Tassel Cord Rush Baloskion tetraphyllum

👤 Non-toxic to humans
🐾 Non-toxic to pets
🌸 Not blooming
🍪 Not edible
‍🌱 Easy-care
tassel cord rush


Baloskion tetraphyllum, commonly known as tassel cord rush, is a perennial plant characterized by its tassel-like floral spikelets at the end of each stem. These decorative tassels can give a soft, fluffy appearance, adding visual interest. The plant itself forms a dense, tussock-like clump. Its stems are slender and erect with a deep green color, giving the plant an overall fine-textured look. The leaves of tassel cord rush are reduced to sheaths at the base of the stems which can sometimes go unnoticed due to their inconspicuous nature. This plant presents a striking vertical element wherever it grows, with its thin stems topped by the distinctive flowering parts that sway gracefully in the breeze. The delicate appearance of its seed heads adds a feathery, light aspect to its surroundings, making tassel cord rush a popular choice for water garden settings or as an architectural plant in garden designs.

Plant Info
Common Problems

About this plant

  • memoNames

    • Family


    • Synonyms

      Tassel Cord Rush, Tassel Rush, Top Tassel Rush

    • Common names

      Restio tetraphyllus, Chondropetalum tetraphyllum.

  • skullToxicity

    • To humans

      Tassel Cord Rush is not widely known for its toxicity to humans. There is no significant evidence to suggest that it has toxic properties that would lead to poisoning if ingested. However, as with any non-food plant, it's generally advisable to avoid ingesting parts of it since the effects on humans are not well-documented.

    • To pets

      Tassel Cord Rush is not widely reported to be toxic to pets, such as dogs and cats. There is limited information regarding its toxicity, but it does not appear on most lists of plants that are known to be poisonous to pets. However, the lack of evidence does not guarantee that it is safe, and it's always best to prevent pets from ingesting plants that are not intended for their consumption.

  • infoCharacteristics

    • Life cycle


    • Foliage type


    • Color of leaves


    • Flower color


    • Height

      4-6 feet [1.2-1.8 meters]

    • Spread

      2-3 feet [0.6-0.9 meters]

    • Plant type


    • Hardiness zones


    • Native area



  • money-bagGeneral Benefits

    • Erosion Control: Baloskion tetraphyllum, commonly known as tassel cord rush, has a robust root system that helps stabilize soil and prevent erosion.
    • Habitat: It provides habitat for various wildlife species, particularly offering nesting material and shelter to birds.
    • Water Filtration: The plant supports water filtration in wetland areas by trapping sediments and pollutants.
    • Aesthetic Value: Tassel cord rush is often used in landscape design for its ornamental value, especially around ponds and in water features.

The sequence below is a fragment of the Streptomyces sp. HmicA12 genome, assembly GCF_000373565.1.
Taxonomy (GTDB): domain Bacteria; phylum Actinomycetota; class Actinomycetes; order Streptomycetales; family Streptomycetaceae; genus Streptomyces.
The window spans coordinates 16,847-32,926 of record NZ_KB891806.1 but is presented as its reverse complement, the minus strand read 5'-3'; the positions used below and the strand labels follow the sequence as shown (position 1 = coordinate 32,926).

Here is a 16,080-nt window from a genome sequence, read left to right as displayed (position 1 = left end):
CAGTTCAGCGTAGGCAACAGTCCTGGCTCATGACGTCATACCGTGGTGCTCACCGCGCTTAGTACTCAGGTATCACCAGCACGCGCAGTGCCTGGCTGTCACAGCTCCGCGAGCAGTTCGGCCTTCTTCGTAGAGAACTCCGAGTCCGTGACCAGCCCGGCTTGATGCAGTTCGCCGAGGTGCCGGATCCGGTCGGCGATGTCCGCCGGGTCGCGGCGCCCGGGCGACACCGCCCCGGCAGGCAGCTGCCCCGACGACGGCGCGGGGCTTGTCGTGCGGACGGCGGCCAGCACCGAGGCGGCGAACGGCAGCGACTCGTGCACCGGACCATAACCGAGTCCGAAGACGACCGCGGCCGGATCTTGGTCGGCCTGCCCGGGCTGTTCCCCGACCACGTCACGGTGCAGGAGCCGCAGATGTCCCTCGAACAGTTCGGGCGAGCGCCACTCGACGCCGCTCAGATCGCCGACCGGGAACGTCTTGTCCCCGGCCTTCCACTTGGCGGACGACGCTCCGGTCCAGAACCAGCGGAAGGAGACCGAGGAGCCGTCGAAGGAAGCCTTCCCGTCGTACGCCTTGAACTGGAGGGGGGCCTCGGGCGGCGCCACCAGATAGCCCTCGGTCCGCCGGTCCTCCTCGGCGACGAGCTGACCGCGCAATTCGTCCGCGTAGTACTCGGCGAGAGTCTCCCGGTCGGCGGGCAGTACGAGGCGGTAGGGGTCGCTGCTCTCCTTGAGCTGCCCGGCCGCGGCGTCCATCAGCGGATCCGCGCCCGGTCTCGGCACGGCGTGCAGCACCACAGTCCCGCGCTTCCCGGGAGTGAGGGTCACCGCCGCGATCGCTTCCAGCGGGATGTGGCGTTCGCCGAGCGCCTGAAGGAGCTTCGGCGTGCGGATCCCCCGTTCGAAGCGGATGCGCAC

• Biodiversity: It contributes to the biodiversity of the ecosystem by being a part of a range of wetland plant communities.
    • Low Maintenance: Once established in a suitable environment, it is a low maintenance plant that requires minimal care.

  • medicalMedical Properties

    This plant is not used for medical purposes.

  • windAir-purifying Qualities

    This plant is not specifically known for air purifying qualities.

  • leavesOther Uses

    • Baloskion tetraphyllum, commonly known as tassel cord rush, is often used in basket weaving due to its strong, flexible stems.
    • Woven into mats and screens, the stems of the tassel cord rush provide a natural and rustic looking material for home decoration.
    • The plant can be used as a natural dye source, providing a range of colors depending on the mordant used in the dyeing process.
    • As a component in floral arrangements, both fresh and dried, tassel cord rush adds an interesting texture and height to bouquets.
    • Tassel cord rush can be used in the making of eco-friendly furniture, like stools and chairs, where the stems are bound together for support.
    • In landscaping, the tassel cord rush can be planted to stabilize stream banks and prevent soil erosion due to its dense root system.
    • This plant serves as habitat and food for various wetland wildlife, particularly as a nesting material for birds.
    • Used in traditional ceremonies by indigenous cultures, tassel cord rush may fulfill cultural and spiritual roles.
    • In conservation efforts, tassel cord rush is used to recreate and rehabilitate wetland ecosystems supporting biodiversity.
    • The plant's distinctive appearance has seen it incorporated into art installations and environmental sculptures.

Interesting Facts

  • bedFeng Shui

    The plant known as Baloskion tetraphyllum is not used in Feng Shui practice.

  • aquariusZodiac Sign Compitability